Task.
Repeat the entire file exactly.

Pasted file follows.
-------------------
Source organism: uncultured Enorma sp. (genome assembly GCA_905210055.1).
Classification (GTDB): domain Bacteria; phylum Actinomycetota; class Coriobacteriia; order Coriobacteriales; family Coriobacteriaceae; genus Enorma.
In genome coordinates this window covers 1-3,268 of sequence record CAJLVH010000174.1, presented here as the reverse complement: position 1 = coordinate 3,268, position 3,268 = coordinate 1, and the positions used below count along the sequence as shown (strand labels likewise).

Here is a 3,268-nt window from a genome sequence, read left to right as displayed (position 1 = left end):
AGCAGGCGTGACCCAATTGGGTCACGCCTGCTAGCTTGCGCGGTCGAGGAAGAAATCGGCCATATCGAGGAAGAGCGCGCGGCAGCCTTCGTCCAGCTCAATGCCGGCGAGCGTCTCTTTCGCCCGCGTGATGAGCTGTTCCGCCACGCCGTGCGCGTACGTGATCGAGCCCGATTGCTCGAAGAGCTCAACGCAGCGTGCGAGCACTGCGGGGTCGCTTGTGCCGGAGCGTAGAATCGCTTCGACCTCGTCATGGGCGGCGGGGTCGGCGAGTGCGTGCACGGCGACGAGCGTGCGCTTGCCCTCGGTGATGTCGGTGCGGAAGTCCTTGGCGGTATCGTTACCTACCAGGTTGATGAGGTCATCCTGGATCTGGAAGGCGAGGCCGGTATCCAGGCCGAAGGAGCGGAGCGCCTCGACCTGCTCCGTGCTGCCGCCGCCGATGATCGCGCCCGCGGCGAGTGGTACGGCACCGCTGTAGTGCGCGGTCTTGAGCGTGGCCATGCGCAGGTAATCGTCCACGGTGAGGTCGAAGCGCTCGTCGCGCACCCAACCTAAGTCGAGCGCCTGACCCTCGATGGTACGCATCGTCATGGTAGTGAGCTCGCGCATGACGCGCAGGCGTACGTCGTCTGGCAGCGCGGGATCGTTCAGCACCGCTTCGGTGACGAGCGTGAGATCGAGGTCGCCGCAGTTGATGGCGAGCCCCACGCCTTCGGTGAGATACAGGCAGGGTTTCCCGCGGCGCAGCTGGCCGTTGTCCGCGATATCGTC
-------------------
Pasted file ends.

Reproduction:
Source organism: uncultured Enorma sp. (genome assembly GCA_905210055.1).
Classification (GTDB): domain Bacteria; phylum Actinomycetota; class Coriobacteriia; order Coriobacteriales; family Coriobacteriaceae; genus Enorma.
In genome coordinates this window covers 1-3,268 of sequence record CAJLVH010000174.1, presented here as the reverse complement: position 1 = coordinate 3,268, position 3,268 = coordinate 1, and the positions used below count along the sequence as shown (strand labels likewise).

Here is a 3,268-nt window from a genome sequence, read left to right as displayed (position 1 = left end):
AGCAGGCGTGACCCAATTGGGTCACGCCTGCTAGCTTGCGCGGTCGAGGAAGAAATCGGCCATATCGAGGAAGAGCGCGCGGCAGCCTTCGTCCAGCTCAATGCCGGCGAGCGTCTCTTTCGCCCGCGTGATGAGCTGTTCCGCCACGCCGTGCGCGTACGTGATCGAGCCCGATTGCTCGAAGAGCTCAACGCAGCGTGCGAGCACTGCGGGGTCGCTTGTGCCGGAGCGTAGAATCGCTTCGACCTCGTCATGGGCGGCGGGGTCGGCGAGTGCGTGCACGGCGACGAGCGTGCGCTTGCCCTCGGTGATGTCGGTGCGGAAGTCCTTGGCGGTATCGTTACCTACCAGGTTGATGAGGTCATCCTGGATCTGGAAGGCGAGGCCGGTATCCAGGCCGAAGGAGCGGAGCGCCTCGACCTGCTCCGTGCTGCCGCCGCCGATGATCGCGCCCGCGGCGAGTGGTACGGCACCGCTGTAGTGCGCGGTCTTGAGCGTGGCCATGCGCAGGTAATCGTCCACGGTGAGGTCGAAGCGCTCGTCGCGCACCCAACCTAAGTCGAGCGCCTGACCCTCGATGGTACGCATCGTCATGGTAGTGAGCTCGCGCATGACGCGCAGGCGTACGTCGTCTGGCAGCGCGGGATCGTTCAGCACCGCTTCGGTGACGAGCGTGAGATCGAGGTCGCCGCAGTTGATGGCGAGCCCCACGCCTTCGGTGAGATACAGGCAGGGTTTCCCGCGGCGCAGCTGGCCGTTGTCCGCGATATCGTC